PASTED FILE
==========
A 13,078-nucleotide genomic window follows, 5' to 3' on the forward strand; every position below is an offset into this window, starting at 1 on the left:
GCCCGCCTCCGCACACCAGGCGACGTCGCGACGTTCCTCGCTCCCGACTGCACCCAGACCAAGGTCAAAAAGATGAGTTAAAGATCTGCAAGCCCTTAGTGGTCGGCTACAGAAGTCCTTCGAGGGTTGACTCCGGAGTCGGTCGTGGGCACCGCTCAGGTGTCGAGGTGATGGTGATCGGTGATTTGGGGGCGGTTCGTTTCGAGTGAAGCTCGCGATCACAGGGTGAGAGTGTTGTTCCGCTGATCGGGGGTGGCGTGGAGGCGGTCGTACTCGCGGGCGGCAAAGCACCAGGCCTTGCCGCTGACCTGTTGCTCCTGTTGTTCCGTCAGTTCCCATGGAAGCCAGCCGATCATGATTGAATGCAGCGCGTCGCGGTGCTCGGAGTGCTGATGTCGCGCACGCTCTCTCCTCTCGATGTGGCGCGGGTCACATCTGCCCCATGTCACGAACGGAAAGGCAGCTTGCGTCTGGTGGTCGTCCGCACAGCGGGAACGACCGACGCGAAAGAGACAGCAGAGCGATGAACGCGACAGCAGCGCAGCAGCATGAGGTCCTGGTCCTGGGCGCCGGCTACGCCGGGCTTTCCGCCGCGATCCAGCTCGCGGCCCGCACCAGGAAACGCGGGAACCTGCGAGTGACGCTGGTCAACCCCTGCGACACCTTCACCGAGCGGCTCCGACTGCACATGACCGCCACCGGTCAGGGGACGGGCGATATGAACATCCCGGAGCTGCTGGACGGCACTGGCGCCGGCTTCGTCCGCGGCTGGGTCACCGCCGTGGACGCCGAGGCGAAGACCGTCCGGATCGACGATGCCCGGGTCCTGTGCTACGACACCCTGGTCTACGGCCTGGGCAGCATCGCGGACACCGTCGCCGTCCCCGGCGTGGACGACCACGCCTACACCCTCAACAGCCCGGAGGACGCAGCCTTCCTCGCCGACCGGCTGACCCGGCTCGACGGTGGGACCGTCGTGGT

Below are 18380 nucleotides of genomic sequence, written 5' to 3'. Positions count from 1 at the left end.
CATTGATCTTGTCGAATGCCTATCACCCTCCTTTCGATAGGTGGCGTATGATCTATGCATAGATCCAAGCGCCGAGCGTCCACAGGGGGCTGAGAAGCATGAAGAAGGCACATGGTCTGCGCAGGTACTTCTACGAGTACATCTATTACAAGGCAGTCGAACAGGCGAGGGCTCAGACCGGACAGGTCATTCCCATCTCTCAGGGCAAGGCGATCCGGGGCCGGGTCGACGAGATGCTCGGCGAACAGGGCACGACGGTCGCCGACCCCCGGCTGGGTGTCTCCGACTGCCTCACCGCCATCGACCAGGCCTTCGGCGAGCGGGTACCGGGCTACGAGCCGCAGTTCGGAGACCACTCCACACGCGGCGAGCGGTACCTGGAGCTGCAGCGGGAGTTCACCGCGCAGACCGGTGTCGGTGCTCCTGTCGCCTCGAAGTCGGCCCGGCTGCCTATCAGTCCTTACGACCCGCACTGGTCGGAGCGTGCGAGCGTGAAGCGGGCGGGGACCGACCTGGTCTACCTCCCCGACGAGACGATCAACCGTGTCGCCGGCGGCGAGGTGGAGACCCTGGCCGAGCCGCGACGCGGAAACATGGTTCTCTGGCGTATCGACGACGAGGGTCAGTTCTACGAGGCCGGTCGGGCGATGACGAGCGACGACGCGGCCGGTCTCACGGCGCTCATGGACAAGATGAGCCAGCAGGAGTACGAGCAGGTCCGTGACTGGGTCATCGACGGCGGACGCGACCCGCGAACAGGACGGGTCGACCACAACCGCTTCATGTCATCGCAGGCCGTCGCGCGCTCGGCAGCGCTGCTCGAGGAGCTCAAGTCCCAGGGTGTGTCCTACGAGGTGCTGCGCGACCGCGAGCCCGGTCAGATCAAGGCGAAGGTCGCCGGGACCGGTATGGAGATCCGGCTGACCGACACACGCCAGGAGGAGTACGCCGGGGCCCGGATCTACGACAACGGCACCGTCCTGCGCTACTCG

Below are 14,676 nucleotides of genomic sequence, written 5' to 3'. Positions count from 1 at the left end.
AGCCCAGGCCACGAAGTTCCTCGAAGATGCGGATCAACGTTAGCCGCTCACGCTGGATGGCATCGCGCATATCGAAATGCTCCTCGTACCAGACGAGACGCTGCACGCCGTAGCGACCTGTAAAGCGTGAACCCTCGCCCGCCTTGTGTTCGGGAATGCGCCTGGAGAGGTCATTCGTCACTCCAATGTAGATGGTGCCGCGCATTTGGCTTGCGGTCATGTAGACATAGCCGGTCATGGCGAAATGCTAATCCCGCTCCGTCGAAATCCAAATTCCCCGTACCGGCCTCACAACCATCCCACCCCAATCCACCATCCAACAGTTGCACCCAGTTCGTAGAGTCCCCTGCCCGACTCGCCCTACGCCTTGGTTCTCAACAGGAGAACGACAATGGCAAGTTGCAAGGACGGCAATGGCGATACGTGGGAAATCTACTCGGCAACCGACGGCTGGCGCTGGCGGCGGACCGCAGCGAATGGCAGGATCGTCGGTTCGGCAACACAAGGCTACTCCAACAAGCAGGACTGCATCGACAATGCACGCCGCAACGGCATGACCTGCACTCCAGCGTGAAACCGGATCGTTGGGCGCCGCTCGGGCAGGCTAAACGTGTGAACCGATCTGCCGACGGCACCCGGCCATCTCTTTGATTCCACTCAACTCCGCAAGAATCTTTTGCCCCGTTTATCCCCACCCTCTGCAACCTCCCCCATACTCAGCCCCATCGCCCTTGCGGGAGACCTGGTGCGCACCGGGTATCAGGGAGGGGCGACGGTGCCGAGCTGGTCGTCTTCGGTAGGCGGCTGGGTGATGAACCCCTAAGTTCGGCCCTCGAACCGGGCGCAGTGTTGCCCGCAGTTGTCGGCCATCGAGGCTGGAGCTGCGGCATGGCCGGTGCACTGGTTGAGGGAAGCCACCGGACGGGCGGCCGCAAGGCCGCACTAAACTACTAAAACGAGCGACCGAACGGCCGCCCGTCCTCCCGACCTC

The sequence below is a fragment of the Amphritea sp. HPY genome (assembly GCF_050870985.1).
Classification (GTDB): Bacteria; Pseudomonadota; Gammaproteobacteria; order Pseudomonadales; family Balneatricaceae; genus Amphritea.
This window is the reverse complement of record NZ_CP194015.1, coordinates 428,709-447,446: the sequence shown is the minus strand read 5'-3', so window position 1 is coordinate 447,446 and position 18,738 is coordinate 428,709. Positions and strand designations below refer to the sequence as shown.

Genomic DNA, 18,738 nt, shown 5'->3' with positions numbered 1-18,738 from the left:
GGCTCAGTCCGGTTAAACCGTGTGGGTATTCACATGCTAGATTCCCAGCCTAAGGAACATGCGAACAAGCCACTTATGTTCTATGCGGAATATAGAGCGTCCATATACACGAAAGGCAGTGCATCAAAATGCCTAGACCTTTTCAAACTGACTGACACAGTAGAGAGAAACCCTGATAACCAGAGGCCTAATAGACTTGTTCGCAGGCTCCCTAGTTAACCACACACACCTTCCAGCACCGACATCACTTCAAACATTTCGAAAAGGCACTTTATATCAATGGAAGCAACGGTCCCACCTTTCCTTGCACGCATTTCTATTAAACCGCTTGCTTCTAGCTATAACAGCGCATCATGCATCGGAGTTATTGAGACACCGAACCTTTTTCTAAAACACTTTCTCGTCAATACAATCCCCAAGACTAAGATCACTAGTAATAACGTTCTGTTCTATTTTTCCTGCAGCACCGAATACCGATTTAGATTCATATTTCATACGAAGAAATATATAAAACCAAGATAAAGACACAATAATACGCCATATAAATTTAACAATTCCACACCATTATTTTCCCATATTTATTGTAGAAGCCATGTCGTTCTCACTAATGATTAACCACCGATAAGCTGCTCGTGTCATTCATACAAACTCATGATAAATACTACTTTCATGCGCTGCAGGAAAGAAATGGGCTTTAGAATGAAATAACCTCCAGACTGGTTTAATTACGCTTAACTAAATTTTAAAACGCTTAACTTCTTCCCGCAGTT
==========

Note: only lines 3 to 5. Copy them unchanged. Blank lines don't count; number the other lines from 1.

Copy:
Below are 18380 nucleotides of genomic sequence, written 5' to 3'. Positions count from 1 at the left end.
CATTGATCTTGTCGAATGCCTATCACCCTCCTTTCGATAGGTGGCGTATGATCTATGCATAGATCCAAGCGCCGAGCGTCCACAGGGGGCTGAGAAGCATGAAGAAGGCACATGGTCTGCGCAGGTACTTCTACGAGTACATCTATTACAAGGCAGTCGAACAGGCGAGGGCTCAGACCGGACAGGTCATTCCCATCTCTCAGGGCAAGGCGATCCGGGGCCGGGTCGACGAGATGCTCGGCGAACAGGGCACGACGGTCGCCGACCCCCGGCTGGGTGTCTCCGACTGCCTCACCGCCATCGACCAGGCCTTCGGCGAGCGGGTACCGGGCTACGAGCCGCAGTTCGGAGACCACTCCACACGCGGCGAGCGGTACCTGGAGCTGCAGCGGGAGTTCACCGCGCAGACCGGTGTCGGTGCTCCTGTCGCCTCGAAGTCGGCCCGGCTGCCTATCAGTCCTTACGACCCGCACTGGTCGGAGCGTGCGAGCGTGAAGCGGGCGGGGACCGACCTGGTCTACCTCCCCGACGAGACGATCAACCGTGTCGCCGGCGGCGAGGTGGAGACCCTGGCCGAGCCGCGACGCGGAAACATGGTTCTCTGGCGTATCGACGACGAGGGTCAGTTCTACGAGGCCGGTCGGGCGATGACGAGCGACGACGCGGCCGGTCTCACGGCGCTCATGGACAAGATGAGCCAGCAGGAGTACGAGCAGGTCCGTGACTGGGTCATCGACGGCGGACGCGACCCGCGAACAGGACGGGTCGACCACAACCGCTTCATGTCATCGCAGGCCGTCGCGCGCTCGGCAGCGCTGCTCGAGGAGCTCAAGTCCCAGGGTGTGTCCTACGAGGTGCTGCGCGACCGCGAGCCCGGTCAGATCAAGGCGAAGGTCGCCGGGACCGGTATGGAGATCCGGCTGACCGACACACGCCAGGAGGAGTACGCCGGGGCCCGGATCTACGACAACGGCACCGTCCTGCGCTACTCG

Below are 14,676 nucleotides of genomic sequence, written 5' to 3'. Positions count from 1 at the left end.